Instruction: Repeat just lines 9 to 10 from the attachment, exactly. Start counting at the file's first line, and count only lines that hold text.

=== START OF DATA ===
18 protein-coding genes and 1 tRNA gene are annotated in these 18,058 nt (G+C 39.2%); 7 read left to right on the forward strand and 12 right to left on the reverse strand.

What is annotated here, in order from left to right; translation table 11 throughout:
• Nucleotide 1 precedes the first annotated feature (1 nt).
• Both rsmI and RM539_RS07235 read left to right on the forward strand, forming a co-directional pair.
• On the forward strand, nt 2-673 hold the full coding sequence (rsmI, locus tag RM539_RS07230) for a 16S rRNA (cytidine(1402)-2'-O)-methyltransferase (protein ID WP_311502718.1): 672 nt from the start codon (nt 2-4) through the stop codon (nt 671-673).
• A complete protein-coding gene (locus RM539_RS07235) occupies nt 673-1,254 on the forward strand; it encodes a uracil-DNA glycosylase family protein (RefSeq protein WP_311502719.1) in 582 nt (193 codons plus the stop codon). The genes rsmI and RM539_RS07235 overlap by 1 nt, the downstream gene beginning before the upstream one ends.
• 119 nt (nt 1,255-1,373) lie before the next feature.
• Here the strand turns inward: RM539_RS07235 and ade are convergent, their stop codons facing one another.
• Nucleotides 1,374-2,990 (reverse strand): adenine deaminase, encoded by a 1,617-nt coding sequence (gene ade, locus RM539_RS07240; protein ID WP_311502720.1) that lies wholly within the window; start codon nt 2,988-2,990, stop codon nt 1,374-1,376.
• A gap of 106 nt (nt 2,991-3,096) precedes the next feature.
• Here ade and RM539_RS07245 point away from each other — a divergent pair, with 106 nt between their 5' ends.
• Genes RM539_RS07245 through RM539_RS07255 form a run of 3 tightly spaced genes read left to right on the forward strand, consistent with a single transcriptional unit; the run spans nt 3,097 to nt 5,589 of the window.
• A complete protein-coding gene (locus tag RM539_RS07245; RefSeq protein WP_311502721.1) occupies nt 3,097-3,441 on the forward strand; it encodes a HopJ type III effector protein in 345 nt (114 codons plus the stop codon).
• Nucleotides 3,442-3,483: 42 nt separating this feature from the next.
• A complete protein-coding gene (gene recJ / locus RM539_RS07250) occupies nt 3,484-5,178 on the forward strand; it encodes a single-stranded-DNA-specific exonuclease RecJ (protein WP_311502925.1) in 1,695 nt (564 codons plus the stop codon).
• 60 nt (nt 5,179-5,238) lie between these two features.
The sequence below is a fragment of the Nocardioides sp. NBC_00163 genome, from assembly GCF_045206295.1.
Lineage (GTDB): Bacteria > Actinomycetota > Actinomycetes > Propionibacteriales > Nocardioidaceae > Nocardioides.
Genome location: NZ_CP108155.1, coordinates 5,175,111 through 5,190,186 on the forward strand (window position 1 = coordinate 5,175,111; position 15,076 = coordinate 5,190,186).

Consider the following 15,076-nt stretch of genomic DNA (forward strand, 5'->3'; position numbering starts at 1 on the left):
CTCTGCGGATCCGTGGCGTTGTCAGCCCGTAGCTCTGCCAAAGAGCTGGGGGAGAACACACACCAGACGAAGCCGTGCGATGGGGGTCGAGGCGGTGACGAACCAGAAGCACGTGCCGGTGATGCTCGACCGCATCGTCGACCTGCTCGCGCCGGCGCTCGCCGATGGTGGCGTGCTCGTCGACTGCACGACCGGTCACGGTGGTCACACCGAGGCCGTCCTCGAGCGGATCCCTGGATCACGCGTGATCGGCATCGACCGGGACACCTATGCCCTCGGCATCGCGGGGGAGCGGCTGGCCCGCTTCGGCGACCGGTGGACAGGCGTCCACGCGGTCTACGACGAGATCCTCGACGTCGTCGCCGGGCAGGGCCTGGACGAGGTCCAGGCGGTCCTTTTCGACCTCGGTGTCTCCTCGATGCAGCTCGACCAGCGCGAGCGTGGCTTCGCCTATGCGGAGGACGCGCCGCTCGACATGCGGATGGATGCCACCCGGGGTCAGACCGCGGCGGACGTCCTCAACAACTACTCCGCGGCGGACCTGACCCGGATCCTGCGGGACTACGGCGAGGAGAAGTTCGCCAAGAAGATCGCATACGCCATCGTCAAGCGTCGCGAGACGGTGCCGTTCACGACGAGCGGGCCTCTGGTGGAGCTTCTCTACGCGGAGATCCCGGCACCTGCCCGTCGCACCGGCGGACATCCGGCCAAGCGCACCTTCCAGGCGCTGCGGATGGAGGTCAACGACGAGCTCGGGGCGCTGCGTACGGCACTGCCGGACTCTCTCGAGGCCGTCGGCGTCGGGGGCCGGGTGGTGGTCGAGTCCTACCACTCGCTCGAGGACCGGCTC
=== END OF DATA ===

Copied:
• Nucleotides 1,374-2,990 (reverse strand): adenine deaminase, encoded by a 1,617-nt coding sequence (gene ade, locus RM539_RS07240; protein ID WP_311502720.1) that lies wholly within the window; start codon nt 2,988-2,990, stop codon nt 1,374-1,376.
• A gap of 106 nt (nt 2,991-3,096) precedes the next feature.